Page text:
Nike has suspended the endorsement of Houston Texan quarterback Deshaun Watson, the company told CNBC on Wednesday. Apple’s Beats by Dre brand also said it has ended its endorsement deal with Watson.
“We are deeply concerned about the disturbing allegations and have suspended Deshaun Watson. We will continue to monitor the situation closely,” Nike said in a statement. A Beats representative has not made a statement.
The first woman to accuse Watson of sexual misconduct while receiving private massages spoke public on tuesday. Ashley Solis said she is suffering from “panic attacks, anxiety and depression” as a result of Watson’s alleged assault in March 2020. She requested that Watson be held accountable for his alleged behaviour.
Watson and attorney Rusty Hardin have denied the allegations that the claims are the result of a failed blackmail attempt. National Football League quarterback has been charged with sexual misconduct in lawsuits submitted by 22 women, all represented by attorney Tony Buzbee.
Houston Police Department tweeted Friday that it is opening a criminal investigation over a complaint against Watson.
“The brands are in a difficult situation right now,” said Scott Rosner, academic director of the sports management program at Columbia University. “Obviously there will be public pressure, as there is usually in cases like this, to formally distance themselves from the athlete. And some probably will. Others will make a statement expressing concern but reiterate their belief in the legal process .”
Rosner, a brand strategy expert, agreed with comparisons of Watson’s troubles with former NFL star Michael Vick and Pittsburgh Steelers star Ben Roethlisberger.
Those top-tier NFL quarterbacks were in their prime but were hurt by legal troubles off the field. Brands reacted differently.
In Vick’s case, he pleaded guilty to dogfighting and his supporters dropped him. But Roethlisberger was twice charged with sexual misconduct in 2009 and 2010. He was not charged in either case and regularly with the victim who accused him of rape.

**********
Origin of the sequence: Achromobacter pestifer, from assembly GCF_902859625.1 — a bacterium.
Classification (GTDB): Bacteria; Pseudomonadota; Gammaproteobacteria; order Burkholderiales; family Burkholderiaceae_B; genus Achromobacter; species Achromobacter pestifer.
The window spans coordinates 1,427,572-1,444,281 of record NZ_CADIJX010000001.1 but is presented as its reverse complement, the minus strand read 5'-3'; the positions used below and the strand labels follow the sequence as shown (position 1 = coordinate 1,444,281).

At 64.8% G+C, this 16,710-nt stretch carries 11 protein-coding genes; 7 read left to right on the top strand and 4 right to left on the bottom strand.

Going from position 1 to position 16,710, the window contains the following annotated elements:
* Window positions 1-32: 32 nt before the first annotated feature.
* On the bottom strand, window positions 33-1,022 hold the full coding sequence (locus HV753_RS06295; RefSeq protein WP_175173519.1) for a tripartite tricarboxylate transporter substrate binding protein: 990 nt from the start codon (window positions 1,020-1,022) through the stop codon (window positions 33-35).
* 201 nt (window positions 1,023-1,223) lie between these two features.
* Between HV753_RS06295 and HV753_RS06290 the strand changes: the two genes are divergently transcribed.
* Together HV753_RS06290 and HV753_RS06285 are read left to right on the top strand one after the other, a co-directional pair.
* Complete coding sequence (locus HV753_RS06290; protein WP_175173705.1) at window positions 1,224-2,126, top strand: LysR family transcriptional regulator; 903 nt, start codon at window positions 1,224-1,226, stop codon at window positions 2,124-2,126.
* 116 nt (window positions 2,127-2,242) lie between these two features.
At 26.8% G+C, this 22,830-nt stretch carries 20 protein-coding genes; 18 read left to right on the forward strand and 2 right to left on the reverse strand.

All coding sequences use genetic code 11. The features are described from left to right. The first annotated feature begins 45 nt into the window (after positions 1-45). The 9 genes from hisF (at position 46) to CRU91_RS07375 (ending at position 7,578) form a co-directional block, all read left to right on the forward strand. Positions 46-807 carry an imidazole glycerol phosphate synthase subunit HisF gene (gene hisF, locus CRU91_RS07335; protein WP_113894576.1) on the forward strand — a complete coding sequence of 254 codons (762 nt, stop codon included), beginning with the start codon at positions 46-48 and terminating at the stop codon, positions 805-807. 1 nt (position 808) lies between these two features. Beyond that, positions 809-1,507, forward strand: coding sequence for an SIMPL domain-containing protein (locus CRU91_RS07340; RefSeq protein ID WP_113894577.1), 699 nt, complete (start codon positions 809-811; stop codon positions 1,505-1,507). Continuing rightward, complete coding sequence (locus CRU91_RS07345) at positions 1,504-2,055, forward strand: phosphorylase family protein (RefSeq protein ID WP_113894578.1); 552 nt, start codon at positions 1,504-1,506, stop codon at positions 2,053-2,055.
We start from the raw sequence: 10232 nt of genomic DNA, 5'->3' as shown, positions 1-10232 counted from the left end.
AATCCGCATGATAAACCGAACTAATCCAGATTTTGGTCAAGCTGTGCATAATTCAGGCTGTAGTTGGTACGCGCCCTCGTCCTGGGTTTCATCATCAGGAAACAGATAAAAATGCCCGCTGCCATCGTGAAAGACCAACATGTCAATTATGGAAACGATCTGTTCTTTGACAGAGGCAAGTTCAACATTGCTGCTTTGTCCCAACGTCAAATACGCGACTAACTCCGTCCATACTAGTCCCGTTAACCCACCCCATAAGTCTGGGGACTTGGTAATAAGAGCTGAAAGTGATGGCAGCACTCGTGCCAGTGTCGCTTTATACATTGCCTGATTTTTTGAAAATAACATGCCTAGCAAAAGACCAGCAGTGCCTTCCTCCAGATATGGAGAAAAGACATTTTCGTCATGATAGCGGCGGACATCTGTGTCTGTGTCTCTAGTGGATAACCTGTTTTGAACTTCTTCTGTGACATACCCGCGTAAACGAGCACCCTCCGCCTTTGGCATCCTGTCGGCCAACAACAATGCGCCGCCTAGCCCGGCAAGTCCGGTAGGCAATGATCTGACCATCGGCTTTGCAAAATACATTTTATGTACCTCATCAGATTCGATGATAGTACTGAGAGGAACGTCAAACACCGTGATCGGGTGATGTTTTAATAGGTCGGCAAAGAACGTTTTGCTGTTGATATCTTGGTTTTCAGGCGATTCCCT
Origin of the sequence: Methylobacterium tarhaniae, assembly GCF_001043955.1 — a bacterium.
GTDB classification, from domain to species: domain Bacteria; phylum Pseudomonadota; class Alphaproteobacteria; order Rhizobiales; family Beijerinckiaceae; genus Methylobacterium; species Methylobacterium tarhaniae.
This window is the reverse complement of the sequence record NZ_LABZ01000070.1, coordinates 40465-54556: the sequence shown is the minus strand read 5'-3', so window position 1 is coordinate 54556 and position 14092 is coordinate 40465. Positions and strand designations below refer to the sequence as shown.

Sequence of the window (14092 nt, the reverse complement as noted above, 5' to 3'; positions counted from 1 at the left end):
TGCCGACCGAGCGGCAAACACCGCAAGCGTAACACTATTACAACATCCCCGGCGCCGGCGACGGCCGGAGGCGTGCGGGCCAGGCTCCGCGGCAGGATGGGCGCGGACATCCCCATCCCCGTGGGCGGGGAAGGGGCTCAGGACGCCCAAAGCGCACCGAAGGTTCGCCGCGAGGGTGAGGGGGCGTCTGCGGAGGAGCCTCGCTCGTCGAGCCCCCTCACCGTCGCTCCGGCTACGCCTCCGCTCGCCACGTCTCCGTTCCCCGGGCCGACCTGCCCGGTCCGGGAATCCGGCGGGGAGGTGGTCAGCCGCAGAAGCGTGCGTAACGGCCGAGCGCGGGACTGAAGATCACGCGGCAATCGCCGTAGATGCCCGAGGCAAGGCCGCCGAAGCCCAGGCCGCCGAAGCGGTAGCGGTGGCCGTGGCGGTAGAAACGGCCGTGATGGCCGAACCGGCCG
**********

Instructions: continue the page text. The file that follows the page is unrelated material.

But brands, including Nike, stayed with Roethlisberger despite the accusations. Roethlisberger was suspended four games for violation of the NFL’s Personal Conduct Policy, which Watson could face even if he avoids criminal charges.
“It’s an appropriate and fair question to ask,” Rosner said of race that played a factor in determining Watson’s situation with brands. Roethlisberger is white and Watson is black. But Watson has more accusers than Roethlisberger, which brands also need to consider. Roethlisberger has faced charges from one woman, while Watson is charged by 22, and those charges come in the context of the #MeToo movement.
“It’s difficult to know the impact of race in this particular case or in Roethlisberger’s case,” Rosner added. “But in general I think we can say that race is typically a factor, consciously or unconsciously. It’s a clear difference between the two cases. We’ll see if it leads to a different treatment.”
Watson, 25, is slated to make $10 million for the upcoming season. He signed a four-year extension worth $156 million ($73 million guaranteed), starting in 2022, increasing his salary to $35 million that season. He is represented by Athletes First agency.
But whether he will be in Houston remains to be seen. Watson requested to be traded before his legal troubles started. Rosner said brands should take this into account as well.
Like Roethlisberger, if Watson overcomes the bad publicity and he is traded to a bigger market club with more appeal, brands that walk away can open doors to competition.
“The difficulty of falling – you score points right away in the court of public opinion, but if the allegations turn out to be false, or they are not substantiated, then it is likely that a competitor will come in and sign the athlete to a deal that you canceled, so there’s a risk in that,” Rosner said.
But Watson’s marketability has taken a hit. And in a social media climate, Rosner said brands looking to maintain Watson’s endorsement should worry about moving forward.
“As a brand, I would have some fear of continuing the relationship,” Rosner said. “But at the very least you break off any relationship and come out with a strongly worded commentary — at a bare minimum.”
Correction: This story has been updated to reflect that Solis claimed Watson’s assault took place in March 2020.